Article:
Winter 1991, London: “Cardboard Cities” containing communities of up to 250 people living in temporary structures scatter across the city – including the very spot where the infamous IMAX Cinema near Waterloo Station now stands. This snapshot of the past demonstrates the vast reality homeless people endured not so long ago. Homelessness was considered a taboo 25 years ago. Awareness was low and the cardboard stood high.
Adrian Jackson, Founder of Cardboard Citizens saw this and decided then and there to do something about it. “We wanted to do theatre in a way that helped the general public make sense of their lives” he began. Cardboard Citizens describe themselves as ‘making life-changing theatre with and for homeless people for 25 years.’ But before becoming the company it is today, it initially started up as a project based outside of London “trailing the methodology of Augusto Boal‘s concept on Forum theatre; because nobody was doing that at the time.” Cardboard Citizens soon flourished – gaining the support of organisations and people who were skilled in helping on a specialist level. They also received funding from The Arts Council, National and Heritage Lotteries – to become the well-established organisation they are today.
“I’m proud of all we’ve achieved,” says Jackson.
“We’re doing exactly what we started 25 years ago just on a larger and more efficient scale. You don’t really think what started off as something small would become your life, but I am proud we have stayed true to our ethos and have been able to make such a big difference”.
Having paved the way for other UK-based organisations focused on using the arts to impact the lives of the homeless such as The Streetwise Opera and Choir With No Name as well as influencing similar creative companies in Australia and New York – there is no doubt that the impact made by Cardboard Citizens over the last 25 years has been major. “We just want to help people rebuild their lives through theatre – because even now, homelessness is an alien thought to some. Over the years we have encountered people who have become involved with the company – have kept in touch with and how they are doing now – others I don’t, but all have grown as a result of the work we do”.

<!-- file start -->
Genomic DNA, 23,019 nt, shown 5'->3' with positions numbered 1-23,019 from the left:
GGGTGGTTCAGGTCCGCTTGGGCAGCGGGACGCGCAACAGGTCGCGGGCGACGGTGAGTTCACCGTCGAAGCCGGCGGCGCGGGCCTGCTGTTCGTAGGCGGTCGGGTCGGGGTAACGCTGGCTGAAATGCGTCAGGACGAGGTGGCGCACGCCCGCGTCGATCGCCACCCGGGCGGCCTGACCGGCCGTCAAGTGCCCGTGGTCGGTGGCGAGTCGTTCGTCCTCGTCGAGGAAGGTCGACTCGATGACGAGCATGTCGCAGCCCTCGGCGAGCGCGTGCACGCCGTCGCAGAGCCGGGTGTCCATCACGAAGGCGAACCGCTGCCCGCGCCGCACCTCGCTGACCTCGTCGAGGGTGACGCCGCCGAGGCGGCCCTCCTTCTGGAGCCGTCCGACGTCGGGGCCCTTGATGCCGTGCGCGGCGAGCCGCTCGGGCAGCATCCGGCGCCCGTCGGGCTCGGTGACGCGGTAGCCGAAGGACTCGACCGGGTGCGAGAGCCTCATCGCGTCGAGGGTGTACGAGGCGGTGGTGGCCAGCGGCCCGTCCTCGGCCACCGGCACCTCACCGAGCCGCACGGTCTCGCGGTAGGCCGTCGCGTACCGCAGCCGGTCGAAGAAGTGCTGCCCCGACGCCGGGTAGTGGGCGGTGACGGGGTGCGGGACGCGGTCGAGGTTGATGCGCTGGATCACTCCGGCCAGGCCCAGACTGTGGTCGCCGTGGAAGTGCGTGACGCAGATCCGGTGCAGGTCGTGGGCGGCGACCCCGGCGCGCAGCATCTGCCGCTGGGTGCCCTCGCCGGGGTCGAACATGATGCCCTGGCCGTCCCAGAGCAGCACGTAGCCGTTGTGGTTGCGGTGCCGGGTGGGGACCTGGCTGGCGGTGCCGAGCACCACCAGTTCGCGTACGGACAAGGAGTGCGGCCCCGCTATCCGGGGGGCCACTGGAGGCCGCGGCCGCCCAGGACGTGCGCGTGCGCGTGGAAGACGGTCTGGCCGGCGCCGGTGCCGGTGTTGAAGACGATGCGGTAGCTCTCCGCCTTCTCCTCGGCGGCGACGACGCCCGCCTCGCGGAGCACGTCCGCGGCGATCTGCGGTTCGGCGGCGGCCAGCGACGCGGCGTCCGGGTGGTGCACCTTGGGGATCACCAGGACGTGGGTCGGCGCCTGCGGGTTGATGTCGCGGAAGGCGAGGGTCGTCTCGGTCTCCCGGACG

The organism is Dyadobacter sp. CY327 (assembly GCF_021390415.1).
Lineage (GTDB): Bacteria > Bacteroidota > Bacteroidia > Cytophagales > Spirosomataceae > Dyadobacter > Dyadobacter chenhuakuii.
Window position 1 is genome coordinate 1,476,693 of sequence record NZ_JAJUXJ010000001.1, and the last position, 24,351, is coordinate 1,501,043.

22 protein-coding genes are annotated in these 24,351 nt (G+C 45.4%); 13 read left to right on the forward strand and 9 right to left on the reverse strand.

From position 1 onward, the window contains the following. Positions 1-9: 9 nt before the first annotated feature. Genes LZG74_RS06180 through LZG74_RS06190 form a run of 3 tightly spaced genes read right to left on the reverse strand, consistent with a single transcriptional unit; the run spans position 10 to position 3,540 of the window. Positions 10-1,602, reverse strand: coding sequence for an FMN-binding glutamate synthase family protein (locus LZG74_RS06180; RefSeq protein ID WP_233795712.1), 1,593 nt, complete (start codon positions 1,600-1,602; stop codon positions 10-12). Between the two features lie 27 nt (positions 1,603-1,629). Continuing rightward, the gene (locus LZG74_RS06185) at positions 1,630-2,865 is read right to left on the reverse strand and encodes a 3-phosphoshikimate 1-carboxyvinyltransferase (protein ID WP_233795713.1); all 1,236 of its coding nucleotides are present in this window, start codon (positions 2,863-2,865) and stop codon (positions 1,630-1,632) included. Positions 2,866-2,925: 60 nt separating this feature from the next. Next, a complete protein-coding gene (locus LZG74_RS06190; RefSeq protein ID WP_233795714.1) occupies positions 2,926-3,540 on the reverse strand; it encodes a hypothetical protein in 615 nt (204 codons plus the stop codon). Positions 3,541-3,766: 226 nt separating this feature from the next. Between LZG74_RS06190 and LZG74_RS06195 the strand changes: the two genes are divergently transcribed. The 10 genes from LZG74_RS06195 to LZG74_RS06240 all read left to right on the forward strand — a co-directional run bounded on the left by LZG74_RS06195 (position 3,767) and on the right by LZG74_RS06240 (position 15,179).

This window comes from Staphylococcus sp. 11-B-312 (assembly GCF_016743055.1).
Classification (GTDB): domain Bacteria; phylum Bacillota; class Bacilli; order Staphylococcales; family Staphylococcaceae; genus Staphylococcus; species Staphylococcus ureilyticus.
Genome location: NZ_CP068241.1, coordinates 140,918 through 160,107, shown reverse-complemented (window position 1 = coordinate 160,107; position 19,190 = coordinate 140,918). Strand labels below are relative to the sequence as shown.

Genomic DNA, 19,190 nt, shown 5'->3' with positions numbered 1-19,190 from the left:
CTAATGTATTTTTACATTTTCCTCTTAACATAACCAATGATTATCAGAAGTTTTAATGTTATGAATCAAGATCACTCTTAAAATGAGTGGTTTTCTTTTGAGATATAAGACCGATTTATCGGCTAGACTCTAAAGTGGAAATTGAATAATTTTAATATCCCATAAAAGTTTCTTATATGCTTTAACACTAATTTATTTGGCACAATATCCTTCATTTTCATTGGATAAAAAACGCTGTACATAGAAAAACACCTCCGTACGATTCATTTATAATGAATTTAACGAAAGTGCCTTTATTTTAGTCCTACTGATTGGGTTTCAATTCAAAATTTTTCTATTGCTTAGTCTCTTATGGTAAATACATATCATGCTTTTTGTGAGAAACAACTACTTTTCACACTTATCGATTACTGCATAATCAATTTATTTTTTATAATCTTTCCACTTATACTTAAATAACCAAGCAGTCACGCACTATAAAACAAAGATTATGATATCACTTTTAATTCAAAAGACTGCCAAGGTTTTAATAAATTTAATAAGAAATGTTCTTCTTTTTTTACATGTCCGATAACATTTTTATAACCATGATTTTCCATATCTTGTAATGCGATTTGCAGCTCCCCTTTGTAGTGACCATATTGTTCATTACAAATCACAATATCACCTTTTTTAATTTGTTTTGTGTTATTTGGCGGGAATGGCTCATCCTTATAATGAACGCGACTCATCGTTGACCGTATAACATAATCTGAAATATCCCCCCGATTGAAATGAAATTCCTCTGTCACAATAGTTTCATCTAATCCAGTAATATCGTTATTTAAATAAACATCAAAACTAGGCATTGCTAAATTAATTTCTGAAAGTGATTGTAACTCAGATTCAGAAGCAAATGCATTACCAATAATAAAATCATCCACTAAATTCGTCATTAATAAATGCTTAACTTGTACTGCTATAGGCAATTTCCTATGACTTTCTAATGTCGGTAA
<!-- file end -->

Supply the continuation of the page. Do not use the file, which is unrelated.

In honour of reaching their 25th year; Jackson and his dedicated team have arranged a monumental season piece of performance Home Truths – which consists of nine plays which span the story and development of social housing in the UK over the last 100 years.
The plays are divided into three cycles. “I wanted to have something which focused on the historical context of homelessness and the need for social housing to make people realise that this has all happened before” Jackson explains. Each cycle consists of three plays, set in the early 20th century, mid to late 20th century and in the 21st century. “We approached a lot of writers and eventually commissioned the nine you will see to stage,” he says. “As there were a number of historical events and topics I wanted to include, we gave each writer a time period or an event and gave them the freedom to write what they wanted.”
This of course led to challenges during the rehearsal period. “It has been tough,” Jackson admits. “Because new plays need a lot of work. Having to combine these different styles of plays and the actors learning all nine of them simultaneously over the eight weeks was a struggle.” The performances also includes “stitches” – material between each play in the form of movement, song or spoken word pieces which allow the plays to flow and connect.
Having recently opened; the preview shows went down well. It’s obvious the hard work put in by Jackson and his talented team seems to have paid off. “A fair chunk of our homeless audience have seen the work and have been particularly touched – there were points where the whole project seemed unachievable but here we are,” he says with relief.
Although each cycle will give you insight into the general history and intended story, Jackson states that his real excitement is for the performance of all three cycles in one day. These “all day affairs” take place in one go on April 29 and May 13.
So what’s next for the company? Jackson jokes that his next play will be in one location, by one writer with two actors and a simple storyline. However, you will be able to see more of Cardboard Citizens at this year’s Edinburgh Fringe Festival where they will be performing Cathy – a play based on the film Cathy Come Home which they toured earlier this year. “Fundraising also plays a large part of what we do” Jackson concludes. As well as an upcoming fundraising event to be hosted by Kate Winslet this autumn, and an organised run to raise funds, the company will be focusing on raising the £1,000,000 they need every year to keep up the work they do.
Image: Pamela Raith Photography